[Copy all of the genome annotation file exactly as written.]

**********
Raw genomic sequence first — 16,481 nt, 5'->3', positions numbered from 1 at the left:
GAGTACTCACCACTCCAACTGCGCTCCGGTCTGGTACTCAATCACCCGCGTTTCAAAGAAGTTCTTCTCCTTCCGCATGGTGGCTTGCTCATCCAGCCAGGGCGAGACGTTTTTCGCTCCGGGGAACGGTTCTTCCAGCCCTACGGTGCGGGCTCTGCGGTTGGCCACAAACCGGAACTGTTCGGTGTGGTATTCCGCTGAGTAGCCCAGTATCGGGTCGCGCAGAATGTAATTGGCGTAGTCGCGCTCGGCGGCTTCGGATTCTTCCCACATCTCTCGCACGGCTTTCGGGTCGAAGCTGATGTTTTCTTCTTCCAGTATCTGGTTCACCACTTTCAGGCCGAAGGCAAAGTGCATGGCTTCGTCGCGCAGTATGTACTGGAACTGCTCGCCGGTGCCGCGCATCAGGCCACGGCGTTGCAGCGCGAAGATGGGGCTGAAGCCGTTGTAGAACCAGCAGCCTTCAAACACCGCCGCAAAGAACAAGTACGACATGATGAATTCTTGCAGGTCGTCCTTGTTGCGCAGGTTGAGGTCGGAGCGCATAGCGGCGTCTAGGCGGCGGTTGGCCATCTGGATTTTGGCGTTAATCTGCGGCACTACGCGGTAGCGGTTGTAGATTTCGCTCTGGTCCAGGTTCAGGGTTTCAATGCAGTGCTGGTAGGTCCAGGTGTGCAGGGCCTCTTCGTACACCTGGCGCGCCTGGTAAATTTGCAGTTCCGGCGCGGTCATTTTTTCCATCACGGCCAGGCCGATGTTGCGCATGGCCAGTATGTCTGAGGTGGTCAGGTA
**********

Raw genomic sequence first — 16,481 nt, 5'->3', positions numbered from 1 at the left:
GAGTACTCACCACTCCAACTGCGCTCCGGTCTGGTACTCAATCACCCGCGTTTCAAAGAAGTTCTTCTCCTTCCGCATGGTGGCTTGCTCATCCAGCCAGGGCGAGACGTTTTTCGCTCCGGGGAACGGTTCTTCCAGCCCTACGGTGCGGGCTCTGCGGTTGGCCACAAACCGGAACTGTTCGGTGTGGTATTCCGCTGAGTAGCCCAGTATCGGGTCGCGCAGAATGTAATTGGCGTAGTCGCGCTCGGCGGCTTCGGATTCTTCCCACATCTCTCGCACGGCTTTCGGGTCGAAGCTGATGTTTTCTTCTTCCAGTATCTGGTTCACCACTTTCAGGCCGAAGGCAAAGTGCATGGCTTCGTCGCGCAGTATGTACTGGAACTGCTCGCCGGTGCCGCGCATCAGGCCACGGCGTTGCAGCGCGAAGATGGGGCTGAAGCCGTTGTAGAACCAGCAGCCTTCAAACACCGCCGCAAAGAACAAGTACGACATGATGAATTCTTGCAGGTCGTCCTTGTTGCGCAGGTTGAGGTCGGAGCGCATAGCGGCGTCTAGGCGGCGGTTGGCCATCTGGATTTTGGCGTTAATCTGCGGCACTACGCGGTAGCGGTTGTAGATTTCGCTCTGGTCCAGGTTCAGGGTTTCAATGCAGTGCTGGTAGGTCCAGGTGTGCAGGGCCTCTTCGTACACCTGGCGCGCCTGGTAAATTTGCAGTTCCGGCGCGGTCATTTTTTCCATCACGGCCAGGCCGATGTTGCGCATGGCCAGTATGTCTGAGGTGGTCAGGTA